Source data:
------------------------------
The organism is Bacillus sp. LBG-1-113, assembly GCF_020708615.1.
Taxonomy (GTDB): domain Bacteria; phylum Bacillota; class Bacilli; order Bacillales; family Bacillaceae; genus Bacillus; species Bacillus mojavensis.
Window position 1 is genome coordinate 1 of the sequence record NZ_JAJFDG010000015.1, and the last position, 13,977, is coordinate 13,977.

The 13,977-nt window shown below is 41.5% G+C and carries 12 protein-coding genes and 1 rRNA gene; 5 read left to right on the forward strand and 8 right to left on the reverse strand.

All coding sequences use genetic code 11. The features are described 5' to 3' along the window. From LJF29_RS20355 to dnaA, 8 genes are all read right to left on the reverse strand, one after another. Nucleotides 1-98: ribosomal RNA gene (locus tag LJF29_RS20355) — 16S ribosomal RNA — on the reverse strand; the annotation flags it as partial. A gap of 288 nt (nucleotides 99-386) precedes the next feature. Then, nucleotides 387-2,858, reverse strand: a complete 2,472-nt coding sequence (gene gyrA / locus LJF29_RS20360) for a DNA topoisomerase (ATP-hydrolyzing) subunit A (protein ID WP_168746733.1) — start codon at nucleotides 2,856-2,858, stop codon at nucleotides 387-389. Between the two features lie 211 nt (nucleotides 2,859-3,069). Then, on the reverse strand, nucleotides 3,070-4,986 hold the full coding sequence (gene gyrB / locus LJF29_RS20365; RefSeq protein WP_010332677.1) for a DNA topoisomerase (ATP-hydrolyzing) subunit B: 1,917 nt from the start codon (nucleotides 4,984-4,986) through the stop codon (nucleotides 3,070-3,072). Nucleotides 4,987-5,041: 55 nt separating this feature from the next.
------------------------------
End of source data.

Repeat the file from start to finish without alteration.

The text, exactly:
The organism is Bacillus sp. LBG-1-113, assembly GCF_020708615.1.
Taxonomy (GTDB): domain Bacteria; phylum Bacillota; class Bacilli; order Bacillales; family Bacillaceae; genus Bacillus; species Bacillus mojavensis.
Window position 1 is genome coordinate 1 of the sequence record NZ_JAJFDG010000015.1, and the last position, 13,977, is coordinate 13,977.

The 13,977-nt window shown below is 41.5% G+C and carries 12 protein-coding genes and 1 rRNA gene; 5 read left to right on the forward strand and 8 right to left on the reverse strand.

All coding sequences use genetic code 11. The features are described 5' to 3' along the window. From LJF29_RS20355 to dnaA, 8 genes are all read right to left on the reverse strand, one after another. Nucleotides 1-98: ribosomal RNA gene (locus tag LJF29_RS20355) — 16S ribosomal RNA — on the reverse strand; the annotation flags it as partial. A gap of 288 nt (nucleotides 99-386) precedes the next feature. Then, nucleotides 387-2,858, reverse strand: a complete 2,472-nt coding sequence (gene gyrA / locus LJF29_RS20360) for a DNA topoisomerase (ATP-hydrolyzing) subunit A (protein ID WP_168746733.1) — start codon at nucleotides 2,856-2,858, stop codon at nucleotides 387-389. Between the two features lie 211 nt (nucleotides 2,859-3,069). Then, on the reverse strand, nucleotides 3,070-4,986 hold the full coding sequence (gene gyrB / locus LJF29_RS20365; RefSeq protein WP_010332677.1) for a DNA topoisomerase (ATP-hydrolyzing) subunit B: 1,917 nt from the start codon (nucleotides 4,984-4,986) through the stop codon (nucleotides 3,070-3,072). Nucleotides 4,987-5,041: 55 nt separating this feature from the next.